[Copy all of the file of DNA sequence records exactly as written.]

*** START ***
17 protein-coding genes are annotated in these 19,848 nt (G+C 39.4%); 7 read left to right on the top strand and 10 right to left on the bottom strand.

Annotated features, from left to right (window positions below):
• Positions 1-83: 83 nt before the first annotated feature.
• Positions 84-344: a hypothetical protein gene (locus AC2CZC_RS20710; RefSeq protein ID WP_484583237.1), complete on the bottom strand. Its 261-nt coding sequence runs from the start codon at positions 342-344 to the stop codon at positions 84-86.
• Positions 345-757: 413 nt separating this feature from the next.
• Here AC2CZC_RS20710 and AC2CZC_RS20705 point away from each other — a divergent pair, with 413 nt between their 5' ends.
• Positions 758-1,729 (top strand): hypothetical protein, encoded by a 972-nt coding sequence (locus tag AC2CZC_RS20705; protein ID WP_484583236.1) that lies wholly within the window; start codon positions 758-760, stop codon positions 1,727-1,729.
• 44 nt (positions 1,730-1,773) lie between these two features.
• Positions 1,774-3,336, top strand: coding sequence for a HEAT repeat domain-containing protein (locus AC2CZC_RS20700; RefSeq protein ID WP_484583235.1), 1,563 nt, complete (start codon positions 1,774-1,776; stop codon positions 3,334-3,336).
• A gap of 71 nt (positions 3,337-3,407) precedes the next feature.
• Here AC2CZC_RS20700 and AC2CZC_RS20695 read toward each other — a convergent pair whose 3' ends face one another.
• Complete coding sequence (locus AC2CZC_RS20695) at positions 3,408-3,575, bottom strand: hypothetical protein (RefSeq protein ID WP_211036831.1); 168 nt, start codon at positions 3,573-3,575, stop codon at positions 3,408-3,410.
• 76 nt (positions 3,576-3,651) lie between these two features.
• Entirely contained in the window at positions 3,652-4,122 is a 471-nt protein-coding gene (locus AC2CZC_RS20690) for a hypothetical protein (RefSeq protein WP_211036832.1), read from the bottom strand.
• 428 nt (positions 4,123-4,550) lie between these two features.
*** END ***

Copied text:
17 protein-coding genes are annotated in these 19,848 nt (G+C 39.4%); 7 read left to right on the top strand and 10 right to left on the bottom strand.

Annotated features, from left to right (window positions below):
• Positions 1-83: 83 nt before the first annotated feature.
• Positions 84-344: a hypothetical protein gene (locus AC2CZC_RS20710; RefSeq protein ID WP_484583237.1), complete on the bottom strand. Its 261-nt coding sequence runs from the start codon at positions 342-344 to the stop codon at positions 84-86.
• Positions 345-757: 413 nt separating this feature from the next.
• Here AC2CZC_RS20710 and AC2CZC_RS20705 point away from each other — a divergent pair, with 413 nt between their 5' ends.
• Positions 758-1,729 (top strand): hypothetical protein, encoded by a 972-nt coding sequence (locus tag AC2CZC_RS20705; protein ID WP_484583236.1) that lies wholly within the window; start codon positions 758-760, stop codon positions 1,727-1,729.
• 44 nt (positions 1,730-1,773) lie between these two features.
• Positions 1,774-3,336, top strand: coding sequence for a HEAT repeat domain-containing protein (locus AC2CZC_RS20700; RefSeq protein ID WP_484583235.1), 1,563 nt, complete (start codon positions 1,774-1,776; stop codon positions 3,334-3,336).
• A gap of 71 nt (positions 3,337-3,407) precedes the next feature.
• Here AC2CZC_RS20700 and AC2CZC_RS20695 read toward each other — a convergent pair whose 3' ends face one another.
• Complete coding sequence (locus AC2CZC_RS20695) at positions 3,408-3,575, bottom strand: hypothetical protein (RefSeq protein ID WP_211036831.1); 168 nt, start codon at positions 3,573-3,575, stop codon at positions 3,408-3,410.
• 76 nt (positions 3,576-3,651) lie between these two features.
• Entirely contained in the window at positions 3,652-4,122 is a 471-nt protein-coding gene (locus AC2CZC_RS20690) for a hypothetical protein (RefSeq protein WP_211036832.1), read from the bottom strand.
• 428 nt (positions 4,123-4,550) lie between these two features.